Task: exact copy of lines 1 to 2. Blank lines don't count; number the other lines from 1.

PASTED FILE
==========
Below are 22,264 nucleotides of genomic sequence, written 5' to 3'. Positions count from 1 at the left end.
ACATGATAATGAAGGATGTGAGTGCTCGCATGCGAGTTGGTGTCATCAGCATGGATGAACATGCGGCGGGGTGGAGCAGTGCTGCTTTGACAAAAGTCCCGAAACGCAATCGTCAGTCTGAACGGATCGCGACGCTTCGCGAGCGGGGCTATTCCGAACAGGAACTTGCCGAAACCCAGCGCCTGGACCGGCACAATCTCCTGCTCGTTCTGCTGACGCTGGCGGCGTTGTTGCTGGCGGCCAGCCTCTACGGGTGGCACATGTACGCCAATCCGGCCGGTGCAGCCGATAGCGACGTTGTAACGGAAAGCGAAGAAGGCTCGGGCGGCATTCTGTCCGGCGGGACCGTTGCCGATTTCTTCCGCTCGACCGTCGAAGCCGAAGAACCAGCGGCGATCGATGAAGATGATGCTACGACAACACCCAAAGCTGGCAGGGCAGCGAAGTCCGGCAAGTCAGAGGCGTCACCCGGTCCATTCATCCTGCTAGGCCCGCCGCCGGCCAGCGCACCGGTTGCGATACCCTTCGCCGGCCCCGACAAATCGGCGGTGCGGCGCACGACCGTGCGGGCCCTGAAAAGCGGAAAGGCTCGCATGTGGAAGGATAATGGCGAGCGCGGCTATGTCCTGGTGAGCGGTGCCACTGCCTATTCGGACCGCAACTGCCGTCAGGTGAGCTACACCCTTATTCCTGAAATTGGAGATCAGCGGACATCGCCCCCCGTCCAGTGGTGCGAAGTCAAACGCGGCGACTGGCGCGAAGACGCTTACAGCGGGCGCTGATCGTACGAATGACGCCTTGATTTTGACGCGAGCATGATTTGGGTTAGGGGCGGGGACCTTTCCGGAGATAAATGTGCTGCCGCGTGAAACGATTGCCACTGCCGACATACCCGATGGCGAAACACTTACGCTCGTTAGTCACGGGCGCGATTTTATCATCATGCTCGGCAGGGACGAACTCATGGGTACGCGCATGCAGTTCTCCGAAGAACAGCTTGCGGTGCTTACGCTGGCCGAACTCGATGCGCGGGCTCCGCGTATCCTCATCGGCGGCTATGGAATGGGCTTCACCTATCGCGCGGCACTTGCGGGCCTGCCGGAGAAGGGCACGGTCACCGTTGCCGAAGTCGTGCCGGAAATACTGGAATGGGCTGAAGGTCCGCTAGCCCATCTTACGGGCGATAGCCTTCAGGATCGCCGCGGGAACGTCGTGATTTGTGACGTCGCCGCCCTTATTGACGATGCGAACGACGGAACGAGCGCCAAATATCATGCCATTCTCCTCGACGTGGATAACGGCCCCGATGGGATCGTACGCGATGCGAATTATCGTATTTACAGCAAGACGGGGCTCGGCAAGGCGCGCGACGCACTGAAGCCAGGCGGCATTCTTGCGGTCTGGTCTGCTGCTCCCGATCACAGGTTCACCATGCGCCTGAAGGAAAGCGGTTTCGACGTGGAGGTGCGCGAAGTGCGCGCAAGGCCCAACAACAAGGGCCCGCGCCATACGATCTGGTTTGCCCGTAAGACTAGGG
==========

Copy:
Below are 22,264 nucleotides of genomic sequence, written 5' to 3'. Positions count from 1 at the left end.
ACATGATAATGAAGGATGTGAGTGCTCGCATGCGAGTTGGTGTCATCAGCATGGATGAACATGCGGCGGGGTGGAGCAGTGCTGCTTTGACAAAAGTCCCGAAACGCAATCGTCAGTCTGAACGGATCGCGACGCTTCGCGAGCGGGGCTATTCCGAACAGGAACTTGCCGAAACCCAGCGCCTGGACCGGCACAATCTCCTGCTCGTTCTGCTGACGCTGGCGGCGTTGTTGCTGGCGGCCAGCCTCTACGGGTGGCACATGTACGCCAATCCGGCCGGTGCAGCCGATAGCGACGTTGTAACGGAAAGCGAAGAAGGCTCGGGCGGCATTCTGTCCGGCGGGACCGTTGCCGATTTCTTCCGCTCGACCGTCGAAGCCGAAGAACCAGCGGCGATCGATGAAGATGATGCTACGACAACACCCAAAGCTGGCAGGGCAGCGAAGTCCGGCAAGTCAGAGGCGTCACCCGGTCCATTCATCCTGCTAGGCCCGCCGCCGGCCAGCGCACCGGTTGCGATACCCTTCGCCGGCCCCGACAAATCGGCGGTGCGGCGCACGACCGTGCGGGCCCTGAAAAGCGGAAAGGCTCGCATGTGGAAGGATAATGGCGAGCGCGGCTATGTCCTGGTGAGCGGTGCCACTGCCTATTCGGACCGCAACTGCCGTCAGGTGAGCTACACCCTTATTCCTGAAATTGGAGATCAGCGGACATCGCCCCCCGTCCAGTGGTGCGAAGTCAAACGCGGCGACTGGCGCGAAGACGCTTACAGCGGGCGCTGATCGTACGAATGACGCCTTGATTTTGACGCGAGCATGATTTGGGTTAGGGGCGGGGACCTTTCCGGAGATAAATGTGCTGCCGCGTGAAACGATTGCCACTGCCGACATACCCGATGGCGAAACACTTACGCTCGTTAGTCACGGGCGCGATTTTATCATCATGCTCGGCAGGGACGAACTCATGGGTACGCGCATGCAGTTCTCCGAAGAACAGCTTGCGGTGCTTACGCTGGCCGAACTCGATGCGCGGGCTCCGCGTATCCTCATCGGCGGCTATGGAATGGGCTTCACCTATCGCGCGGCACTTGCGGGCCTGCCGGAGAAGGGCACGGTCACCGTTGCCGAAGTCGTGCCGGAAATACTGGAATGGGCTGAAGGTCCGCTAGCCCATCTTACGGGCGATAGCCTTCAGGATCGCCGCGGGAACGTCGTGATTTGTGACGTCGCCGCCCTTATTGACGATGCGAACGACGGAACGAGCGCCAAATATCATGCCATTCTCCTCGACGTGGATAACGGCCCCGATGGGATCGTACGCGATGCGAATTATCGTATTTACAGCAAGACGGGGCTCGGCAAGGCGCGCGACGCACTGAAGCCAGGCGGCATTCTTGCGGTCTGGTCTGCTGCTCCCGATCACAGGTTCACCATGCGCCTGAAGGAAAGCGGTTTCGACGTGGAGGTGCGCGAAGTGCGCGCAAGGCCCAACAACAAGGGCCCGCGCCATACGATCTGGTTTGCCCGTAAGACTAGGG